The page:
Born and brought up in the Safa Kadal area of old city in Srinagar, Saima Shafi is the modern day woman potter of Kashmir. She is famous by the name of “Kralkoor” as she has embarked on a path seldom tread by any educated woman in Kashmir.
The art of pottery fascinated Saima from her childhood.
"During my childhood, when my grandparents used to take me to places like shrines, the pottery items being sold outside fascinated me so much that I most of the time used to end up buying one or more items.”
Saima never knew that she would be a potter till she made a vase during her college fest in Chandigarh.
"When I made the vase, the potter in the fest ushered all sort of praises on me. Although, I tried many things afterwards but nothing satisfied me. Much later, I realised that I want to learn pottery," says Saima.
Saima wanted to learn the craft in Kashmir only, but she soon realized that nobody in the Valley seemed to have any idea about modern pottery. So she went to Bangalore for two months training in pottery, where she ended up doing different courses in pottery.
The female potter decided to use the indigenous name “Kralkoor”- a name with which a girl belonging to the family of potters is referred as, for herself.
She made plans to set up her studio in 2019, but due to the abrogation of Article 370 it did not materialize. Finally it was a few months back in October last year (2020) when she found space at Batamaloo area to set up her workshop.
The modern day potter uses different tools like electric wheel, gas kiln, slab roller, wedging tools and special clay of pottery, which she says, has all been brought from outside Kashmir.
"I even order clay from outside Kashmir. Whenever I select a raw material I make sure that they are food safe, chemical free and contribute to the environment."
To get field experience, she keeps on visiting areas which are famous for pottery. Here she communicates with the potters to get some inputs.
"I want to know how so many people are still into it and also to know the reasons for those who are leaving it. While meeting them I make them aware about modern day pottery. I look for potters who are quite good at techniques and who can make out things that are in my head so that we can collaborate for bigger projects. I do it to give them a new ray of hope."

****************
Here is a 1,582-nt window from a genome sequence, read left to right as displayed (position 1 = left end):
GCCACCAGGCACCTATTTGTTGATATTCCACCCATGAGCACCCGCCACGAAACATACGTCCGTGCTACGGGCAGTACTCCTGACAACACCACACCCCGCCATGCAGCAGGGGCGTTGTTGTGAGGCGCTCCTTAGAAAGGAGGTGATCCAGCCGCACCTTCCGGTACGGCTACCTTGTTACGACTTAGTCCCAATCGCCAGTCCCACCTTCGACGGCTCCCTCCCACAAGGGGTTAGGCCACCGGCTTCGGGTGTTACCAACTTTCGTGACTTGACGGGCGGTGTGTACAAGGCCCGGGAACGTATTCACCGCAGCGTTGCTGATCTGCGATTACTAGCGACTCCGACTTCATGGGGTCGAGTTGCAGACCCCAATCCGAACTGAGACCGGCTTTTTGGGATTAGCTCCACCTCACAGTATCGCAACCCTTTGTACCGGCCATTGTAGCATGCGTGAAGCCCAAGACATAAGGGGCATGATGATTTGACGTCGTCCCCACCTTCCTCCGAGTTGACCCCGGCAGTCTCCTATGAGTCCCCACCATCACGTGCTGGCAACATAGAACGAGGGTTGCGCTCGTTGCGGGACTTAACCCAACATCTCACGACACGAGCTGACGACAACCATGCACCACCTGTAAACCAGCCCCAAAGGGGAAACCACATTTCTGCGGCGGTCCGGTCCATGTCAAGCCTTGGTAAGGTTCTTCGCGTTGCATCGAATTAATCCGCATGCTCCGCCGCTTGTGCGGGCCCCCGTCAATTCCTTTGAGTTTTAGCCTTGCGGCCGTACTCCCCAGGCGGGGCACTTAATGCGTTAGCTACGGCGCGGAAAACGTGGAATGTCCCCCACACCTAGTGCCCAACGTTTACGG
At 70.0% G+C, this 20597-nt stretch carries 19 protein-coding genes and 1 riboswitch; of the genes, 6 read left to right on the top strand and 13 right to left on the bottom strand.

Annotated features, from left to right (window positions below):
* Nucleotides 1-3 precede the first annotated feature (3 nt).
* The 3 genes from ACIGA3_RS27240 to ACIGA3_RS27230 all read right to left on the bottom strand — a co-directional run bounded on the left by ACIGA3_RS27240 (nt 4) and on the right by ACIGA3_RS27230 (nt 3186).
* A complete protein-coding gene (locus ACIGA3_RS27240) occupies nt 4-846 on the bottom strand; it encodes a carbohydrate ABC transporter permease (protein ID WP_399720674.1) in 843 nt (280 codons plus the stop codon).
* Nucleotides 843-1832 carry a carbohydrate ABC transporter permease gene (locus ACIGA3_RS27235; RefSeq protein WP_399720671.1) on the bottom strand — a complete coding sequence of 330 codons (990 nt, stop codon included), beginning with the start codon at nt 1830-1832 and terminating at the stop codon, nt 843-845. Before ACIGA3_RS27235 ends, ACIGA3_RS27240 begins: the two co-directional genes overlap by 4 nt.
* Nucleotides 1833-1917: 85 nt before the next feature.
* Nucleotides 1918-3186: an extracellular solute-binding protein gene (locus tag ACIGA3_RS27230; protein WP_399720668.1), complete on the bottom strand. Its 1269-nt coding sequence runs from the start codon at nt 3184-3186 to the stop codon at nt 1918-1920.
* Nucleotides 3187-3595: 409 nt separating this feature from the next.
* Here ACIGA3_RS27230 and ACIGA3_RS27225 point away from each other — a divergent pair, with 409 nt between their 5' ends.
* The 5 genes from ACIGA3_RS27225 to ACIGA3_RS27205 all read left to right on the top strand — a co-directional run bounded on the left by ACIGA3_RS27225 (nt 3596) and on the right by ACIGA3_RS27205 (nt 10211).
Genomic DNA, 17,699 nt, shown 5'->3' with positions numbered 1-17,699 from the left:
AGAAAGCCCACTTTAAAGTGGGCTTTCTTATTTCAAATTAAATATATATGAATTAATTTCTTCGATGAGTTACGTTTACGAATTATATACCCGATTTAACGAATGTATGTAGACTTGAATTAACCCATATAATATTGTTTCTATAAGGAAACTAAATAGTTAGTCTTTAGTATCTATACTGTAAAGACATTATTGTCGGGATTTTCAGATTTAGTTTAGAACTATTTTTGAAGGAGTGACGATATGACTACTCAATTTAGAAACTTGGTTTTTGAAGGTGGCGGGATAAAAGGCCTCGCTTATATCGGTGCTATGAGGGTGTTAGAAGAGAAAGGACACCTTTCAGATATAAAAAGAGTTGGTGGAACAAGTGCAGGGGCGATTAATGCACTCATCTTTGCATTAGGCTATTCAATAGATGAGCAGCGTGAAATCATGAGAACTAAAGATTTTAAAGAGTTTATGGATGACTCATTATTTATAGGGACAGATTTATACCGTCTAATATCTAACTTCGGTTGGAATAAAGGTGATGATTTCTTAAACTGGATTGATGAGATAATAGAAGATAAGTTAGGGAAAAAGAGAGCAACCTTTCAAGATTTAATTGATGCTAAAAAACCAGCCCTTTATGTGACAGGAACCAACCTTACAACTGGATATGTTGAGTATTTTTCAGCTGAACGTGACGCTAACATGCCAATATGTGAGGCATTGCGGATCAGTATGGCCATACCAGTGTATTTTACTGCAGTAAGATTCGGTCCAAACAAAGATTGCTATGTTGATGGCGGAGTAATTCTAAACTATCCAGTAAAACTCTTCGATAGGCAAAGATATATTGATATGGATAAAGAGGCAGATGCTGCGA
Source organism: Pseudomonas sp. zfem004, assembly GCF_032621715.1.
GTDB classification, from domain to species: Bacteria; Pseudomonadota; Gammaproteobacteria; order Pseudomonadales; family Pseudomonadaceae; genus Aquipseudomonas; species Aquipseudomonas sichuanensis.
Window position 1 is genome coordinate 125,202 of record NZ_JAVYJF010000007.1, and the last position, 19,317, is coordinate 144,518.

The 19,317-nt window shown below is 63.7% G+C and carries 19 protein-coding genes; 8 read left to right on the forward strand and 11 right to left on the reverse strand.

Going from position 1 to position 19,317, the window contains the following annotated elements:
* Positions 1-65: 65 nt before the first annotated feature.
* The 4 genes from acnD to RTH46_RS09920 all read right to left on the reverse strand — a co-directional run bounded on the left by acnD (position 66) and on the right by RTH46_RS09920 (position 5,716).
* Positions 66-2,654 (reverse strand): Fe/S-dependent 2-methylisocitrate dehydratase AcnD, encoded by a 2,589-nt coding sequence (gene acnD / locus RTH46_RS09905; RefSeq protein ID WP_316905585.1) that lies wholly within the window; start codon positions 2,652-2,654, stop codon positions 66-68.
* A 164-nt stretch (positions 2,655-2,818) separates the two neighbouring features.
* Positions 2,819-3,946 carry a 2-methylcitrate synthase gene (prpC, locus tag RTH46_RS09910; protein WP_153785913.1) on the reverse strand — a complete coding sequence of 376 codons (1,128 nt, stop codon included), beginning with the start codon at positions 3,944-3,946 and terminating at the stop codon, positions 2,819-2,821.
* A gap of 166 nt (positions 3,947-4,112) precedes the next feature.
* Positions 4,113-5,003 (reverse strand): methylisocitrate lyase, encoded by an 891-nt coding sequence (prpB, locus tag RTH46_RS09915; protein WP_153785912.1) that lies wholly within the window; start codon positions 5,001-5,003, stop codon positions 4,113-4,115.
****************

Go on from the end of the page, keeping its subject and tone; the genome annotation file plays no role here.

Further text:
The modern female potter is highly praised by the local potters who are amazed to see her work.
"They are amazed to see a woman doing this job and they get amazed that she also knows the art. Despite being experienced hands, they still show great keenness in learning innovations in the craft from me," says Saima.
Saima wants the younger generation to take the art up for its diverse scope. "I always look for ways to educate the younger generation that educated people around the globe are doing pottery, so could they. They should know that it's an economically vast and untapped field," she added.
Right now she is working with the key chains and the wall hanging as she can only resume pottery from March.
"Till then only I only make small things. I invest two to three hours in the evening till midnight. I have a good number of customers, both national and local. I am getting orders from Bangalore, Himachal Pradesh and so many other regions."
Anticipating some big projects to come up, she says that she has a project in hand right now but it requires a huge financial investment. "I am looking for the right opportunity so that it can be executed in the right direction so that many people are benefited from it."
Finding a place for herself in a forgotten landscape of pottery Saima believes that from the time she has been there people are talking about pottery. "I get so many praiseful messages from the people. I get messages from pottery sector people also who say that I have revived the art and they are now proud of their roots.This in turn makes me proud.
"People associated with this sector used to hide their affiliation with the community, but after I came into this field now the same feel confident and somehow are proud to be associated with the craft," Saima said.
While setting the prices for her products, she keeps her vision, her time, her energy, in mind. "It’s not about the material, or about the clay, but the time, efforts, imagination and your innovation, that matters. Price range for my products starts with some Rs 300 and it can go up to lakhs."
Today most of her orders are coming through social media and she is handling it all by herself.
"I get orders mostly through social media. Every day, I receive around three to four orders and that is my limit as well because single handedly I can manage that much only."
She says social media has its own demerits and many times her patience has been tested on her Instagram account.
"Some people comment on how I look. How I wear my dress, how I wear my Hijab – and all sort of trivia. Through my Instagram page “Kralkoor I” represent my work, I don’t represent myself so people mostly I have seen they focus on my mistakes even when they don’t even follow me. I am human and I can’t be perfect so that is where my patience is tested. I have anger management issues. I can control it, but many times when someone passes some personal comments particularly to a woman I give it back to them. I believe it's a responsibility that you should not ignore always because it encourages such behaviour."
Everybody faces hurdles and to overcome those Saima takes it heads on.
"On my every day routine I face so many hurdles. Internet, circumstances, season and being a woman are the biggest hurdles and I overcome it by thinking when I leave this world how many people would have benefited with my existence and that is how I motivate myself," says the female potter.